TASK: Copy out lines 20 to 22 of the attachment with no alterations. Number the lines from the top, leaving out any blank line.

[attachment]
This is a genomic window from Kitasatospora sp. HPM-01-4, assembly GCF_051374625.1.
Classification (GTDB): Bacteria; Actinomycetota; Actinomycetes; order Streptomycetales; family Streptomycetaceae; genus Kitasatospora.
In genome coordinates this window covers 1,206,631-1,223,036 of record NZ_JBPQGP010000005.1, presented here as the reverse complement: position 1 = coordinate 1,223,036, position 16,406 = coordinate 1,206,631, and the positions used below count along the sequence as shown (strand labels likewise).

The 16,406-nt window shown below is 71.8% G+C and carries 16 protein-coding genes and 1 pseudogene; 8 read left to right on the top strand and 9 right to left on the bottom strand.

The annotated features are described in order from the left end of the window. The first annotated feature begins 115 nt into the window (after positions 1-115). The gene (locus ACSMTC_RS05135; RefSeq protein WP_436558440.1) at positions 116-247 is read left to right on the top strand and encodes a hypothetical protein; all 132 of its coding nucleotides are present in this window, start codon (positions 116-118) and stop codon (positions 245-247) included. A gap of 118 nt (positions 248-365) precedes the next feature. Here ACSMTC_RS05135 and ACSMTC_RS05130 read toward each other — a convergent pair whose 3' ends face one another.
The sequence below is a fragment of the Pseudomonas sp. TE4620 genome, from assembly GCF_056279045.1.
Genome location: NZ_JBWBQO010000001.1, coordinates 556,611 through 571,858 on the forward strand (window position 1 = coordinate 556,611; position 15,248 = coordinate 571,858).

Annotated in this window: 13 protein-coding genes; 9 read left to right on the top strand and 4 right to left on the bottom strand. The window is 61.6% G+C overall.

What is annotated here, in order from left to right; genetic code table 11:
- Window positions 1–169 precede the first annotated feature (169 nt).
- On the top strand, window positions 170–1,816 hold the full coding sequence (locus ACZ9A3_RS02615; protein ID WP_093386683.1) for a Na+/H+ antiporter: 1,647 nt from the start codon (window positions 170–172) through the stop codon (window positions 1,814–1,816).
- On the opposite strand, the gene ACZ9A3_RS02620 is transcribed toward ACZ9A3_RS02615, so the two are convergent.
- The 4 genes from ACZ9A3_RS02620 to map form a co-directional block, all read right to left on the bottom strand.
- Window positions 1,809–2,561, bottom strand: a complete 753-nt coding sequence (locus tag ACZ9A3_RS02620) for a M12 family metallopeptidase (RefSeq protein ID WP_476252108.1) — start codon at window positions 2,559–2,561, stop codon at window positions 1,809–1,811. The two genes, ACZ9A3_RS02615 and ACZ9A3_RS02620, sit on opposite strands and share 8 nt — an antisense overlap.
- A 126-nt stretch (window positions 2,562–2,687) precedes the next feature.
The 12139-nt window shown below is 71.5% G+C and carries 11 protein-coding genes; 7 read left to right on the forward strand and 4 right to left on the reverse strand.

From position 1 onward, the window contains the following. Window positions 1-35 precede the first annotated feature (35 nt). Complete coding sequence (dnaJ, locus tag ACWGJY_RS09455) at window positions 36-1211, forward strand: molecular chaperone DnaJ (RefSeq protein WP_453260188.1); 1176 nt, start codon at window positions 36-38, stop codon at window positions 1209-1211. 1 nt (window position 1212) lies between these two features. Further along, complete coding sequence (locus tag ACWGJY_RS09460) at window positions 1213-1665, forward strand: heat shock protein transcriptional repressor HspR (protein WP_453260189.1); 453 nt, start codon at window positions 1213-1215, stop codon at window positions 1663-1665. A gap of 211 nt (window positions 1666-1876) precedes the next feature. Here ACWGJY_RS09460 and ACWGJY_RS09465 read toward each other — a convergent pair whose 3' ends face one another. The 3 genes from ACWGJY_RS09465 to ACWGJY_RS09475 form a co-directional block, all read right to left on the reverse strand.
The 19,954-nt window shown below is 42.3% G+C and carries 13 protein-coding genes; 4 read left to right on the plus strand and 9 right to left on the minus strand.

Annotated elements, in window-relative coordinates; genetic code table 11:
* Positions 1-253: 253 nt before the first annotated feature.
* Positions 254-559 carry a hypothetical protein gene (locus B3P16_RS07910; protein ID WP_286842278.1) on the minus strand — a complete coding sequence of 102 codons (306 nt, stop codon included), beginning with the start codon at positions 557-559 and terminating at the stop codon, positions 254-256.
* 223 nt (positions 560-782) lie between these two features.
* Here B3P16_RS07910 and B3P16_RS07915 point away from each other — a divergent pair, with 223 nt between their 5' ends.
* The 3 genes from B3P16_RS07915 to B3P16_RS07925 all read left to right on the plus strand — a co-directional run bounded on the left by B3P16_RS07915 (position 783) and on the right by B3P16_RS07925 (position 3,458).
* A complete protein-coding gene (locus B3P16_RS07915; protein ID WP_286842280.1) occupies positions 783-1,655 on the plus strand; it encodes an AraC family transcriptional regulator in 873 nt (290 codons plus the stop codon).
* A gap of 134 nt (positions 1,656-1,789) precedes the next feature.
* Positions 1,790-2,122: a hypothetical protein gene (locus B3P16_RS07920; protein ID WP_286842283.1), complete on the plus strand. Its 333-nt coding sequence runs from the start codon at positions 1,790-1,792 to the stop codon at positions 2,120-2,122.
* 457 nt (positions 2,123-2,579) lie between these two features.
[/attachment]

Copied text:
* Positions 1-253: 253 nt before the first annotated feature.
* Positions 254-559 carry a hypothetical protein gene (locus B3P16_RS07910; protein ID WP_286842278.1) on the minus strand — a complete coding sequence of 102 codons (306 nt, stop codon included), beginning with the start codon at positions 557-559 and terminating at the stop codon, positions 254-256.
* 223 nt (positions 560-782) lie between these two features.